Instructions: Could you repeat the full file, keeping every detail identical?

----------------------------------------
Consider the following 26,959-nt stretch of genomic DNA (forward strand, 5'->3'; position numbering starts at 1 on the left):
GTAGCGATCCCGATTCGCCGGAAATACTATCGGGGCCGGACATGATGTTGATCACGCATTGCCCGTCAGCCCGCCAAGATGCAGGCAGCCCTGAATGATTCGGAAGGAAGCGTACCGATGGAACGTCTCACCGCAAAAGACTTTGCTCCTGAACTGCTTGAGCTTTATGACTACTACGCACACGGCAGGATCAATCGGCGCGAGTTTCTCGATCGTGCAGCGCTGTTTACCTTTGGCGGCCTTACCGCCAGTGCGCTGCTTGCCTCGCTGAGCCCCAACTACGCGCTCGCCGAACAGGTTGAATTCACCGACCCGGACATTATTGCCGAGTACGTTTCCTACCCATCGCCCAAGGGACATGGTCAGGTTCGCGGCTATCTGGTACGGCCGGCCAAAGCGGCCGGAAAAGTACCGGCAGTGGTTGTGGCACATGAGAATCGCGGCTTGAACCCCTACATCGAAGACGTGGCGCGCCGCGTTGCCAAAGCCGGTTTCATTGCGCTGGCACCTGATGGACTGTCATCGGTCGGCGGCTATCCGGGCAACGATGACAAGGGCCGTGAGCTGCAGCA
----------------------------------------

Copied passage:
Consider the following 26,959-nt stretch of genomic DNA (forward strand, 5'->3'; position numbering starts at 1 on the left):
GTAGCGATCCCGATTCGCCGGAAATACTATCGGGGCCGGACATGATGTTGATCACGCATTGCCCGTCAGCCCGCCAAGATGCAGGCAGCCCTGAATGATTCGGAAGGAAGCGTACCGATGGAACGTCTCACCGCAAAAGACTTTGCTCCTGAACTGCTTGAGCTTTATGACTACTACGCACACGGCAGGATCAATCGGCGCGAGTTTCTCGATCGTGCAGCGCTGTTTACCTTTGGCGGCCTTACCGCCAGTGCGCTGCTTGCCTCGCTGAGCCCCAACTACGCGCTCGCCGAACAGGTTGAATTCACCGACCCGGACATTATTGCCGAGTACGTTTCCTACCCATCGCCCAAGGGACATGGTCAGGTTCGCGGCTATCTGGTACGGCCGGCCAAAGCGGCCGGAAAAGTACCGGCAGTGGTTGTGGCACATGAGAATCGCGGCTTGAACCCCTACATCGAAGACGTGGCGCGCCGCGTTGCCAAAGCCGGTTTCATTGCGCTGGCACCTGATGGACTGTCATCGGTCGGCGGCTATCCGGGCAACGATGACAAGGGCCGTGAGCTGCAGCA